Over at CatholicVote today, I address the story of Jack Dunn, a spokesman for Boston College and an alumni of Boston College High School in Boston, who’s featured in a scene in the movie “Spotlight,” currently in theaters.
The critically acclaimed film follows the investigation by the Spotlight team at The Boston Globe that led to the Catholic Church sex-abuse revelations in the newspaper in early 2002.
But according to Dunn, his role — and that of BC and the high school — have been misrepresented in a way that is directly contrary to reality.
Here’s a taste:
Click here to read the whole thing, which includes a video interview with Dunn.
It’s likely impossible to know the exact sequence of events and intent that led to lines being given to Dunn’s character that don’t seem to represent what actually happened.
“Spotlight” director and co-writer (with Josh Singer) Tom McCarthy responded to theGlobe with an email that smells a lot like he consulted the studio’s PR and legal teams before writing it. He refused a subsequent request to do an interview that addressed the question directly (when poked in a sensitive place, entertainment types tend to pull their heads back inside their shells and stay there).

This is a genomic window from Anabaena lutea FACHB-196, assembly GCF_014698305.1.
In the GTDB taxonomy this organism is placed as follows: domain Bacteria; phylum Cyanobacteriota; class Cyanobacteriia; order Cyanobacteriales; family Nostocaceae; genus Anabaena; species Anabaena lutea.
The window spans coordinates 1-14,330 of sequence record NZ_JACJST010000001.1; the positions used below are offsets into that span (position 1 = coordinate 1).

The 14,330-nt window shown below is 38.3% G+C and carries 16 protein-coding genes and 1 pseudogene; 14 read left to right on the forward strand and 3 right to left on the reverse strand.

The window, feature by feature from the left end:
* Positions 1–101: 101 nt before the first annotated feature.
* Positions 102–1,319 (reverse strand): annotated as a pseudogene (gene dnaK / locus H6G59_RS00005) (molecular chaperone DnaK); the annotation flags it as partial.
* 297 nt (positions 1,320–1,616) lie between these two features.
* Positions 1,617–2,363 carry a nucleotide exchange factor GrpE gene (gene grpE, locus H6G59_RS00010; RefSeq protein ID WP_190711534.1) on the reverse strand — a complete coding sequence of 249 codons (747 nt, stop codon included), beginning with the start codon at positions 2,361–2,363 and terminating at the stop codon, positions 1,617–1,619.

“We spent enormous time researching in depth what happened in Boston — interviewing individuals, reviewing e-mails, poring over court documents. The movie is based on real events and uses, by necessity, scenes and dialogue to introduce characters, provide context, and articulate broad themes. That is true of every movie ever made about historical events.
“We understand that not everyone will embrace the way they are portrayed in the film, but we feel confident, based on our extensive research, that the movie captures with a high degree of authenticity the nature of events, personalities, and pressures of the time.”
As generally fair-minded as “Spotlight” is, it’s evident that the Catholic Church is the story’s “big bad,” to which no quarter is given — and that goes for all the Catholics portrayed. That could be for dramatic effect or it may be that the filmmakers felt merciless toward the Church and allowed that to bleed over into being merciless to individual Catholics.
Image: Courtesy Open Road Films